The main goal of endgame testing is to test the system end to end from the user's perspective. This should ensure continuity between components developed by different teams, continuity in user experience, and successful integration of new features. Endgame testing will often identify gaps that are difficult to discover inside agile teams, including flows across the product.
Test plans are essential for communicating intent and requirements for testing efforts, but excessive documentation creates confusion—or just goes unread. Try the 5W2H method. The name comes from the seven questions you ask: why, what, where, when, who, how, and how much. That's all you need to provide valuable feedback and develop a sufficient plan of action.
The more you rely on feedback from your automated tests, the more you need to be able to rely on the quality and defect-detection power of these tests. Unfortunately, instead of being the stable and reliable guardians of application quality they should be, automated tests regularly are a source of deceit, frustration, and confusion. Here's how you can start trusting your automated tests again.
I am interested in hearing your thoughts on how End to End testing across multiple applications could/should be managed across agile teams, where the teams are responsible for an application/system with integration with another application/system.
I'd be interested in knowing how other companies handle this from a strategic and project level. Thanks
As per me, it is a very critical topic for large agile programs that are executed. In fact if there are clear stories on interfaces and integrations, it can be kept in scope of a sprint and tested. Few more thougths from practical implementations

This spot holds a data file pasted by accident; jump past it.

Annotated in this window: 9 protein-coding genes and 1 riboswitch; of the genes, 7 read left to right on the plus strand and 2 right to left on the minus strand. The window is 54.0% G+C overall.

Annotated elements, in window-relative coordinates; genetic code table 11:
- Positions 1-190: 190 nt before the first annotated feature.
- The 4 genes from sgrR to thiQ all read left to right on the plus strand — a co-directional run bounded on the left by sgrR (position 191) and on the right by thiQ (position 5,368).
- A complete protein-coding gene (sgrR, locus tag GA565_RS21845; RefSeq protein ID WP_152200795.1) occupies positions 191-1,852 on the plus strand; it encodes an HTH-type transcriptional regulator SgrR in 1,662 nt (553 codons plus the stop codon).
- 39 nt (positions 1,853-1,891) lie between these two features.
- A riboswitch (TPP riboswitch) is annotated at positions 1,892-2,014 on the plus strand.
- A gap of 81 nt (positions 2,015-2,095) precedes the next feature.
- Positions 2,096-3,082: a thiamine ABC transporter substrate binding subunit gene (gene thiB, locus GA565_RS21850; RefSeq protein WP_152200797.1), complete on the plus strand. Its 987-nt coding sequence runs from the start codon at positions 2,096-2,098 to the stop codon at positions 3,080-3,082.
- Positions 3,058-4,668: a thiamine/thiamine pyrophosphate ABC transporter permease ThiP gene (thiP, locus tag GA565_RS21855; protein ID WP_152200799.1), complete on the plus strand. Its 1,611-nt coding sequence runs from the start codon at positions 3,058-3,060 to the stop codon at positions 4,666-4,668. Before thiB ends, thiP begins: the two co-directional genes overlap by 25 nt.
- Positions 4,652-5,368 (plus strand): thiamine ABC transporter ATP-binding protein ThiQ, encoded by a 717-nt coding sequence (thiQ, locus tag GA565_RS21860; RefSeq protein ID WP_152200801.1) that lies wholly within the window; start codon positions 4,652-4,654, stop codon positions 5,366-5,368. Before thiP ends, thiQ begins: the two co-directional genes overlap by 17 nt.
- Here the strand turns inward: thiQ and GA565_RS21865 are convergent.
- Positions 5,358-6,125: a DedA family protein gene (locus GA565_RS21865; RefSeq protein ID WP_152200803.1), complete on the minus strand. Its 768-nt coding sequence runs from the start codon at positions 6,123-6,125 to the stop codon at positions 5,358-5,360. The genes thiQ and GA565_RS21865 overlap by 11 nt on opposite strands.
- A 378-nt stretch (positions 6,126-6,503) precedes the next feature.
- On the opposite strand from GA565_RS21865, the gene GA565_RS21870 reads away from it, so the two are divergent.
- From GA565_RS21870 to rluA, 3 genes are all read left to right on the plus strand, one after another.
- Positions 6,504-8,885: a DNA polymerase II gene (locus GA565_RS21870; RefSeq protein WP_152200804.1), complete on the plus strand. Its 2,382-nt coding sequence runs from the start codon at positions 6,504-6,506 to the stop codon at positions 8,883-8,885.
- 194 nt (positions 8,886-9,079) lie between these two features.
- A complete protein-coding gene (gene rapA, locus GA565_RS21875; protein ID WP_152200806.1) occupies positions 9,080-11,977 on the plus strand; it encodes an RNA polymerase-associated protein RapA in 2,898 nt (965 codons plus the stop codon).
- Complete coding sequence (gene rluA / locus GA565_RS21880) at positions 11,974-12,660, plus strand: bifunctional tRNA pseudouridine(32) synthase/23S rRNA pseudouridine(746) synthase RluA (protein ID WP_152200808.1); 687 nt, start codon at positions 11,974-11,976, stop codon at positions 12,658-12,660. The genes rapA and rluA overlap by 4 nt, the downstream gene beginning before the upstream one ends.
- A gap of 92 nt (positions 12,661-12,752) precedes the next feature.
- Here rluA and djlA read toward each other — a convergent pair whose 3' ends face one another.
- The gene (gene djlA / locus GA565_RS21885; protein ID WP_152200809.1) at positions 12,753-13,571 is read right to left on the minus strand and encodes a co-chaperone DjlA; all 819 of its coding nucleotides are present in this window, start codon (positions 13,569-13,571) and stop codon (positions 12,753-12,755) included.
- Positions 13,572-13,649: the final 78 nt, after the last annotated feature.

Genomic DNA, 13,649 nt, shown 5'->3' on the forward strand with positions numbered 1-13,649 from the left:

1. Add tasks in the beginning of the sprint keeping in view the interfaces that are available and can be tested.
2. I have actually added a parallel team that works on the items that slip or constrined to be part of sprint. This parallel team does the interface testing, non-functional, e2e scenarios etc. This parallel team had stories that need to be tested and validated before each program increment. Basically sprint teams work in sprint and these parallel teams works outside the sprint but with in program increment.
FYI - Prg inc. is nothing but set of 4 sprints together that delivers a meaningful module at the end of it.
Hope this helps if not ignore :-)
This depends on how the integration works. When I have done this in the past, one team was responsible for creating data in a specific format that other services could comsume. The other team was responsible for testing that their product could consume data in that particular format. We also found that it can be useful to have a task on the work queue for a person to spend some time testing how different products integrate.
If you have a spotty test automation strategy, you may get lots of regression issues every time you have a new release for your mobile app. A mobile device lab to run regular regression tests could be the key. Here's a plan to get a mobile automation lab up and running, as well as some practices that can help reduce the number of regression issues and improve your overall app test strategy.
Is it a standard practice to start all the Test Case Heading from the word 'Verify'?
Verify show .................
i personally always try and avoid using the word "verify" at any point when writing test cases, as it suggests we are "checking" and not "testing" - i tend to make my heading as a clear statement aligned to whats being tested
Starting test cases with "Verify ", "Check that the ", or similar boilerplate prefix statement is somewhat common but is not at all a standard practice or even recommended. I personally find such static prefixes counterproductive. They diminish human ability to quickly scan a list or alphabetically recognize a group of tests. It takes up valuable mental parsing not to mention screen/paper real-estate. It adds no value to the reader IMHO.